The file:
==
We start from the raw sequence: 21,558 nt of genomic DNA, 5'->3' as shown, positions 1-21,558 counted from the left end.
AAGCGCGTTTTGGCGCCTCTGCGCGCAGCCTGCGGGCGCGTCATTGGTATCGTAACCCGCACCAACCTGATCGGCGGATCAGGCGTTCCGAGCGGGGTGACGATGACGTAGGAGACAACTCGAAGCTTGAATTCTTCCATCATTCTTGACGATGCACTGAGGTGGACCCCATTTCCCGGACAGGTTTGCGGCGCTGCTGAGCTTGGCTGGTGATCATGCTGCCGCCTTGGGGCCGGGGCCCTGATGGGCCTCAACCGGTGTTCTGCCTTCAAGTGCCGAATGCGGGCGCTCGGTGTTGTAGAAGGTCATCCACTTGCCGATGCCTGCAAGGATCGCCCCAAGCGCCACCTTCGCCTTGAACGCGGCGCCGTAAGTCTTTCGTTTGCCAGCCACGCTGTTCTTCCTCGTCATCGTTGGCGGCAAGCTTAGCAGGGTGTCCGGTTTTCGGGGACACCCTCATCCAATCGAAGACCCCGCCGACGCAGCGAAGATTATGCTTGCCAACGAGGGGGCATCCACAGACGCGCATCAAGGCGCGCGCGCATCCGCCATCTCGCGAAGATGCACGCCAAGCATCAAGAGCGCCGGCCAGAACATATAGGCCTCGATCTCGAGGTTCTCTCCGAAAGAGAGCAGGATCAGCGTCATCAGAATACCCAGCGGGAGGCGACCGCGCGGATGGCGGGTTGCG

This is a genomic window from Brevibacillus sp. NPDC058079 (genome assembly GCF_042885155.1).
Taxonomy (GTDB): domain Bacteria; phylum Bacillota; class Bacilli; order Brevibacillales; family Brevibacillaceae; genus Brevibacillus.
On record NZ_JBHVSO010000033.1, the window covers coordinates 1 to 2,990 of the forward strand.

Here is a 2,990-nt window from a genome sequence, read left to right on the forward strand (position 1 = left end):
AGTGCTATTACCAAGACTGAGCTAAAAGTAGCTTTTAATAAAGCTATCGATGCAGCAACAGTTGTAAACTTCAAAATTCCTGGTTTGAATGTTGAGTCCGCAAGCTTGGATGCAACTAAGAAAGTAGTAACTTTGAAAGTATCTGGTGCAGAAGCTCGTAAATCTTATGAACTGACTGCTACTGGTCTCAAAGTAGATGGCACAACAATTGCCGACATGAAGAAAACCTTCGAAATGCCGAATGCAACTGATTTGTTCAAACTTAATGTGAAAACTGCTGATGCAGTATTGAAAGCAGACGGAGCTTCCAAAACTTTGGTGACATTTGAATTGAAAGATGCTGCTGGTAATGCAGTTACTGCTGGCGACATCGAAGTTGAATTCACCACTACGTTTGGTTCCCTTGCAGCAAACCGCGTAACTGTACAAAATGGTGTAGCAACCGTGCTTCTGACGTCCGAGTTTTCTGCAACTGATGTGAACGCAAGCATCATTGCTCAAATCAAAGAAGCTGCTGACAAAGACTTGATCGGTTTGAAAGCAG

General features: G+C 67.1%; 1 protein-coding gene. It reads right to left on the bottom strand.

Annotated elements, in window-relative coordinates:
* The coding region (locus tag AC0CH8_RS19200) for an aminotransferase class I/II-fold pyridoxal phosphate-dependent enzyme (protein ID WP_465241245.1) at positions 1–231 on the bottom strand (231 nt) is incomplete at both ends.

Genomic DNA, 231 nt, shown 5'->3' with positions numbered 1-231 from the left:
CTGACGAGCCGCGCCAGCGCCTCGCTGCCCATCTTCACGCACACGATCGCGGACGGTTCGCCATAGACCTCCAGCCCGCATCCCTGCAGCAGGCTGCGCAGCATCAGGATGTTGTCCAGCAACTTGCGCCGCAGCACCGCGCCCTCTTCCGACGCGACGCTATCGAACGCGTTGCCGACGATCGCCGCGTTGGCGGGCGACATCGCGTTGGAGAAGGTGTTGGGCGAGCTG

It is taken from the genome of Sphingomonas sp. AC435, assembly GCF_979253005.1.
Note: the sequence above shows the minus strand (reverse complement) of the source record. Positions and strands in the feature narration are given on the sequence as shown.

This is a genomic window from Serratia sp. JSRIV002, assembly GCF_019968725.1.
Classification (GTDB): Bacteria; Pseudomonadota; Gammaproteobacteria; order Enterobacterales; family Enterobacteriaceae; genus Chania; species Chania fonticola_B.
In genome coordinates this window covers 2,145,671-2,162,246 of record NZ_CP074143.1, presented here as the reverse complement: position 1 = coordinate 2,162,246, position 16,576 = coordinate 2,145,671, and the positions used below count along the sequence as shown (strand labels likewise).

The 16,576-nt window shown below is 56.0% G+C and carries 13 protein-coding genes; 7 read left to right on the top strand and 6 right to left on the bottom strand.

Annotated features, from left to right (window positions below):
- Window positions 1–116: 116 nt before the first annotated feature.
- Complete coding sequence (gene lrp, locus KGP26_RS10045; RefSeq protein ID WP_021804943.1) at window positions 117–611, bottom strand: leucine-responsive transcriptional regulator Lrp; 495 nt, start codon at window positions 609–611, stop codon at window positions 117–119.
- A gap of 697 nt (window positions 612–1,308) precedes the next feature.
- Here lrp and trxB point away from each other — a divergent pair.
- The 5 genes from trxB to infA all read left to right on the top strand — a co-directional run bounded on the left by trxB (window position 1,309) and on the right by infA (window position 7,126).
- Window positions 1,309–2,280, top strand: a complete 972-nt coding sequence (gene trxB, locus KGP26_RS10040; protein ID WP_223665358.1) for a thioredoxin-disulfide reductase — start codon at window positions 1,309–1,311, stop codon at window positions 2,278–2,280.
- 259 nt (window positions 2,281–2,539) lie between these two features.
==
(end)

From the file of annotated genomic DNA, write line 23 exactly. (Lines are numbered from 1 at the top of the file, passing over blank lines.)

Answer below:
- Here lrp and trxB point away from each other — a divergent pair.